For example, through this wishing well activity, I was able to learn that one of my students wished that she knew how to breakdance. Because I now know that she is interested in breakdancing, I can easily go online to find some YouTube videos and/or articles that highlight breakdancing. Heck, maybe we could even attempt to breakdance together in the hallway during speech?! She is working on WH questions, so I can easily put together some questions that relate to her goals and objectives, and they can also easily relate to breakdancing, too! Creating this personalized activity helps with rapport building because it shows her that I'm listening to what she says and I'm also taking a mutual interest in something she likes.

In closing . . .

Though this wishing well activity can get a bit messy from the splish slash of pennies crashing into water, the benefits far outweigh the wetness (just make sure you don't get you iPad or iPhone wet, haah!). You need to give this wishing well activity a try. When a clinician makes a conscious decision to build rapport with a client during a therapeutic interaction, the outcome often results in a mutual respect for one another that is characterized by laughter, trust, and meaningful conversations. Talking about wishes does just that. It triggers oodles and oodles of laughter, solidifies trust and friendship, and causes a tidal wave of meaningful and worthwhile conversation. So go on and give it a shot (and as always, please let me know how it goes.).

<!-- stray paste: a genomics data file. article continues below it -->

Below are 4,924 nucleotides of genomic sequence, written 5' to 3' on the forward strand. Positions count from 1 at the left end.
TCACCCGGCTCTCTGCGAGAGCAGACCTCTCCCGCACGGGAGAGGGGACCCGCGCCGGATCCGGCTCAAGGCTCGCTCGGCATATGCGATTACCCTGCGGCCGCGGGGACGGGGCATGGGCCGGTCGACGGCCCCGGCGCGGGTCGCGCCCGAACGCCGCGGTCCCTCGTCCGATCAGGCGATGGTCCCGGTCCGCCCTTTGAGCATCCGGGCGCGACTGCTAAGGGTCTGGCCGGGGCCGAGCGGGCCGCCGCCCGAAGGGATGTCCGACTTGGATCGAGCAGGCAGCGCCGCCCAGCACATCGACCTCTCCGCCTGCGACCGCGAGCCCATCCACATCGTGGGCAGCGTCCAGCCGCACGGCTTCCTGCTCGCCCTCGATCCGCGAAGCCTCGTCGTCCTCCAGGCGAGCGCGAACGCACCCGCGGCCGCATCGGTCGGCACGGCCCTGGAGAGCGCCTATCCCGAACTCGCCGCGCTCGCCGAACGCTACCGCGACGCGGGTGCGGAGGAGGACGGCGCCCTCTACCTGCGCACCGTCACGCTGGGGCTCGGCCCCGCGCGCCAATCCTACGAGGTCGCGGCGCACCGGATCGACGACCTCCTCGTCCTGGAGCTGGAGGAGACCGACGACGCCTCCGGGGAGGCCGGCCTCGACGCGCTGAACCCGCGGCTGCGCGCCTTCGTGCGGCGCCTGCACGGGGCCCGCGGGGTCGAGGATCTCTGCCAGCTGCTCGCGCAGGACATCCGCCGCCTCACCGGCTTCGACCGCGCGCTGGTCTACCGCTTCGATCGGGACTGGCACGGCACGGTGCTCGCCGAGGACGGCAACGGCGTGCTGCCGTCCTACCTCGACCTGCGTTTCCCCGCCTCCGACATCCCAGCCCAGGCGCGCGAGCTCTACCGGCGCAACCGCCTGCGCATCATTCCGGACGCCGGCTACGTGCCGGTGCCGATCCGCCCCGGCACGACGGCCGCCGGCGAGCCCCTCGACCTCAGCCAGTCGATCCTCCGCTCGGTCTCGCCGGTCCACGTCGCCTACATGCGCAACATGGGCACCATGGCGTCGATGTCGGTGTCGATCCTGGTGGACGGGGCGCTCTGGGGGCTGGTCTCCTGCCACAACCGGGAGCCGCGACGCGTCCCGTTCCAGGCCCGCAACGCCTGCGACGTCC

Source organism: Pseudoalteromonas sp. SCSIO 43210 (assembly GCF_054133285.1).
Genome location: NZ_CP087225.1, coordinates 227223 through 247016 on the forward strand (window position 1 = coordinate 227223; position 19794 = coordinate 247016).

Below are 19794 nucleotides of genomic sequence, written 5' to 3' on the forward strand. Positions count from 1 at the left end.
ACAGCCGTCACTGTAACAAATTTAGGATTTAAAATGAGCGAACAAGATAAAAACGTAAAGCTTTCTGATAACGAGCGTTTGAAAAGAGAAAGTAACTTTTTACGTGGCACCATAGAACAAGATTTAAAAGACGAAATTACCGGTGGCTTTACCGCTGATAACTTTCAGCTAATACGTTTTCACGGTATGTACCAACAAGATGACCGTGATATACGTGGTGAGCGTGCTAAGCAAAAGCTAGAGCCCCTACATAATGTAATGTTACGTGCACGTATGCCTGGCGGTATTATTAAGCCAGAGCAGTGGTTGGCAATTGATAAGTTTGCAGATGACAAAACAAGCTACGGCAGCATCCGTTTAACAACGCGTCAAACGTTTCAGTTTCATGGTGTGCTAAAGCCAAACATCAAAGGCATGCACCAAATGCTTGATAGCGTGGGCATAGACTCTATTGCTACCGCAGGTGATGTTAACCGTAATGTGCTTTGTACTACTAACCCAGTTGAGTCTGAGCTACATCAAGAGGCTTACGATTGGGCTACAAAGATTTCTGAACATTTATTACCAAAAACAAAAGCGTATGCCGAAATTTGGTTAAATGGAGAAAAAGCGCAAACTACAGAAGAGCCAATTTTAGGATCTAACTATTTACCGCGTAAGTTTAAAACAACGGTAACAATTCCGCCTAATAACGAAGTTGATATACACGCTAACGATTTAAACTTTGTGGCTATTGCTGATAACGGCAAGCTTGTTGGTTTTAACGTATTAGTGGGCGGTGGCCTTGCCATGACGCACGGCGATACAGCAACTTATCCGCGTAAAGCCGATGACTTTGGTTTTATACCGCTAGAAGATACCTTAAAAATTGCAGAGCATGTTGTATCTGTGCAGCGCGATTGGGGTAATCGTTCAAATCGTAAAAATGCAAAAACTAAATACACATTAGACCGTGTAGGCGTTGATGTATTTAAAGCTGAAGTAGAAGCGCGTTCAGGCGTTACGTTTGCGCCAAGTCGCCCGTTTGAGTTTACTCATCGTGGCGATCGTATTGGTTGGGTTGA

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3 Daily Positive Habits That All Speech-Language Pathologists Should Try to Adopt

posted on March 12th, 2014 by Erik X. Raj, M.S., CCC-SLP
3 Daily Positive Habits That All Speech-Language Pathologists Should Try to Adopt

As I think back to my time as a youngster, I remember all of the amazing teachers I've had the pleasure to learn from (hello to Mr. Miller, Mr. Rotante, and Coach Griffith!). All of the best educators that I've encountered in my life had one thing in common . . . they were positive people. Their positivity was absolutely contagious and now, as I continue to grow as a school-based speech-language pathologist, I want to continue to spread that positivity to as many students as I possibly can.

I'm going to share with you the 3 daily habits that I have added to my routine that I believe are helping to spread positivity in the lives of my students. I invite each of you to try on these habits to see if they fit you well (I know they will!).